Chris Melcher: Well, unfortunately, it has happened before. Brandon Lee was shot and killed on a movie set by a supposedly unloaded weapon. And this happens. And the gun safety rules are so simple. It’s just we got to treat guns as if they’re loaded and have that respect. This is a deadly weapon. It’s not a toy. And don’t point the gun at people unless we’re convinced that this thing is unloaded.

It would’ve taken seconds to do that check. So I am disappointed at the industry that we have some saying like, hey, he’s an actor. He didn’t do anything wrong. It’s not his responsibility. Well, whose responsibility was it and what steps are going to be taken?

Right now, they’re in production of Rust again, and Alec Baldwin is handling, again, real firearms on the set. And I have a question for Alec. What are you doing now in making sure that those weapons are safe that you didn’t do then, and why didn’t you do it then? Because it’s the same production, same actor, different weapons, but still real weapons being used on a set. How is he able to do it safely now that he wasn’t able to do it before? Obviously, there were failures and people have lost their lives and it will continue happening until people follow these basic rules.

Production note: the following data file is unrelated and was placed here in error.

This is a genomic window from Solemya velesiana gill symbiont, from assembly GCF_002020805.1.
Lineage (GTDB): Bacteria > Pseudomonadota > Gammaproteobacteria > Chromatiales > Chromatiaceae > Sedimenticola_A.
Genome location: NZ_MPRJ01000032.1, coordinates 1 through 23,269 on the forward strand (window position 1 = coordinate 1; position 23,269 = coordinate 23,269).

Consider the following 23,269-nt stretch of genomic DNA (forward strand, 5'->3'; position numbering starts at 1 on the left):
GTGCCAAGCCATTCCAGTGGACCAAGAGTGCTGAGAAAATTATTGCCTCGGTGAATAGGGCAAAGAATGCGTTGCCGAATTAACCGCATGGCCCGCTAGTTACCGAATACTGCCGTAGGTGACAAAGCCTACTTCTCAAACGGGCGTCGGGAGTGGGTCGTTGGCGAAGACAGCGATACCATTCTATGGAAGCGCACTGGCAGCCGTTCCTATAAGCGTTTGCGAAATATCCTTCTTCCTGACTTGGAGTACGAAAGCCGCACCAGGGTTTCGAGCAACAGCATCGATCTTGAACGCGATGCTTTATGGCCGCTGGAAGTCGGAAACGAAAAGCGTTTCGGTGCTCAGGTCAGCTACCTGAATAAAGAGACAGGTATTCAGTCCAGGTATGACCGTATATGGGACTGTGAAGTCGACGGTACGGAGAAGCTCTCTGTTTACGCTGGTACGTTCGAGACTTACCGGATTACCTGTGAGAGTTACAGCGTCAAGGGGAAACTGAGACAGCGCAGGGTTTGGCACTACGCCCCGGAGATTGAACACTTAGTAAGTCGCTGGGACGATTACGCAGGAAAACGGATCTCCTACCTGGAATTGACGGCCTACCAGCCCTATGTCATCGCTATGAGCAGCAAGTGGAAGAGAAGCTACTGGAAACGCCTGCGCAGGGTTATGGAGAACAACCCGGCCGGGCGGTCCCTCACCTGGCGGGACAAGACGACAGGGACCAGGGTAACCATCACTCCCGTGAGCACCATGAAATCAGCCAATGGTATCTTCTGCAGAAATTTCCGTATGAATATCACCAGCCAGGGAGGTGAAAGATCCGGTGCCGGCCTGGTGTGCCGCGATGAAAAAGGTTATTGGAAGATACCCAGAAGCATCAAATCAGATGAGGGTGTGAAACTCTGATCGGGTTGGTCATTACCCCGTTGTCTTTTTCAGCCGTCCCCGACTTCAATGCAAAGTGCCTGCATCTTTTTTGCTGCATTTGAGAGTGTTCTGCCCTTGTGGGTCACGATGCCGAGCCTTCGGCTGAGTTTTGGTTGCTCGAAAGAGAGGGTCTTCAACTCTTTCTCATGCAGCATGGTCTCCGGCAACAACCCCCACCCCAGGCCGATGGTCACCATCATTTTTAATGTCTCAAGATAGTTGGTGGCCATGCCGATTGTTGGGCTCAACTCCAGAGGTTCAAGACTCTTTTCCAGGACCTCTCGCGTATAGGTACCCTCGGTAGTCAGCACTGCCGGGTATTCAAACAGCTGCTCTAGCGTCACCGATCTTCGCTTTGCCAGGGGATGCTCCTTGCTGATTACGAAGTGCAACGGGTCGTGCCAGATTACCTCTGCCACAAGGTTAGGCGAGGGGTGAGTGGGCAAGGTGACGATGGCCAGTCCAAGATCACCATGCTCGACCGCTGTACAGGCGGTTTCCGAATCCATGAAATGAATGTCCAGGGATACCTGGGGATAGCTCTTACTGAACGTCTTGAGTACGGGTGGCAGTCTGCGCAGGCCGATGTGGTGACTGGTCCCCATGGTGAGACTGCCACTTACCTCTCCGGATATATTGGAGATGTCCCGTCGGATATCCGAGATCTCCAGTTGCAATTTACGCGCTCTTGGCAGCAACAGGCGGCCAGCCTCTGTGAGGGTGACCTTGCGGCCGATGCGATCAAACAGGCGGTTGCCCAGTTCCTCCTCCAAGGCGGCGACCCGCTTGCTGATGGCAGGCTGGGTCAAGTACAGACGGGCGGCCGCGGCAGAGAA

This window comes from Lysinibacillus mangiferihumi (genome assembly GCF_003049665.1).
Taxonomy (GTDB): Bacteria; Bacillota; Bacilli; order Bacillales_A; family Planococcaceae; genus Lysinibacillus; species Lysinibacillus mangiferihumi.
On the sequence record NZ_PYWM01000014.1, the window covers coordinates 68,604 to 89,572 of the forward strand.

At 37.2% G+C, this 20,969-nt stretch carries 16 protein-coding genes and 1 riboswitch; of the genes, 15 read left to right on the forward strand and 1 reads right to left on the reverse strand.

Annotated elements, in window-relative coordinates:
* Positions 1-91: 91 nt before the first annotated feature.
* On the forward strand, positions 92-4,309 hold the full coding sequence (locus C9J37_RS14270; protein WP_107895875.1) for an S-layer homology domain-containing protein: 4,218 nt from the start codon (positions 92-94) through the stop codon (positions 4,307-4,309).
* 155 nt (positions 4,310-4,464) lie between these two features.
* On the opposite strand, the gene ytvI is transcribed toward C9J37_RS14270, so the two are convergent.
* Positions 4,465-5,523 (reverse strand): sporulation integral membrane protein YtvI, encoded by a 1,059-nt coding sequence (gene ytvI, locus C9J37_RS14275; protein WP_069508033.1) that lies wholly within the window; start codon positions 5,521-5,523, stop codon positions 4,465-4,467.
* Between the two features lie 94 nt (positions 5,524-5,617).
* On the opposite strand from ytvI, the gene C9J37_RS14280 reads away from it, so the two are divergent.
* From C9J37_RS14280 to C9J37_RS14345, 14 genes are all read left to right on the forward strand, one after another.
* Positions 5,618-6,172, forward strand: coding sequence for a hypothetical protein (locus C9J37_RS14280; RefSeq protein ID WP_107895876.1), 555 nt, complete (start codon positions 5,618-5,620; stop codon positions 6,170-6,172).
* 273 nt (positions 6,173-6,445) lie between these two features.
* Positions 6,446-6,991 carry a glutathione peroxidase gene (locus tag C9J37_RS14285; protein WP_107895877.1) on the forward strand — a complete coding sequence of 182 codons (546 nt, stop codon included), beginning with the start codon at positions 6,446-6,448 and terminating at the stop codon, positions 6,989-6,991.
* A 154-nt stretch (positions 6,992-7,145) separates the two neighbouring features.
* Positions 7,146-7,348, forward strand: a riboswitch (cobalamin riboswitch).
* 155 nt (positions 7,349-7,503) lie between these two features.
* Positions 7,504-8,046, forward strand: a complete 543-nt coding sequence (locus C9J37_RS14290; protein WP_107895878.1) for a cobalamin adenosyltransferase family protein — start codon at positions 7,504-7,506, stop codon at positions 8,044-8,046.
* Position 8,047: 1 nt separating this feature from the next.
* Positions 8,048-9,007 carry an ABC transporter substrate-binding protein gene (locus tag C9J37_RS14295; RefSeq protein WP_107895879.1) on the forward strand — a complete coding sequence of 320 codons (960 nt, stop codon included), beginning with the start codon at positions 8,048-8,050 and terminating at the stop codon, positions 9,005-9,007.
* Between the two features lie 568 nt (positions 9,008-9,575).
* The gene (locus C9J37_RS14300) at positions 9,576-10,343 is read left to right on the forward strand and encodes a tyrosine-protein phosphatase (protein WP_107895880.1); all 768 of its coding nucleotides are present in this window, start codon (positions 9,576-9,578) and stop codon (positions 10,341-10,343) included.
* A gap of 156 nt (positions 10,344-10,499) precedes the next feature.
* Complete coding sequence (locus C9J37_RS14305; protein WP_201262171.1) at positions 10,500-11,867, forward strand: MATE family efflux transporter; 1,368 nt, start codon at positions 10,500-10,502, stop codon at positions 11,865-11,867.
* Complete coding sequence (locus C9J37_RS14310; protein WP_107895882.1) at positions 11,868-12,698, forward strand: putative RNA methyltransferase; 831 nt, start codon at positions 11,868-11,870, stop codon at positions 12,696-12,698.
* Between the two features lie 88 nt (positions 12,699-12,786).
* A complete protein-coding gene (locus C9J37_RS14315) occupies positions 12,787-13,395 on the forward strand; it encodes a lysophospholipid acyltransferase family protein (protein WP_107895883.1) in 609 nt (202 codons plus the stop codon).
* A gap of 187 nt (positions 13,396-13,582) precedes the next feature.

Giacomo Luca: No doubt anytime you take a real firearm and you point it at a camera where people are, there’s always a risk of seriousness and especially whether it’s a movie scene or anywhere else in this country for that matter, you got to be incredibly careful.

Chris Melcher, top family law attorney out of Los Angeles, speaking with us today on the very latest out of that Rust movie set. Any closing thoughts, Chris?

Chris Melcher: Well, thanks, Giacomo. I appreciate you bringing light to this because we’ve seen tragically people hurt or killed with weapons that they were convinced were unloaded. And so the lesson from Rust here is these are deadly weapons. Treat them as such.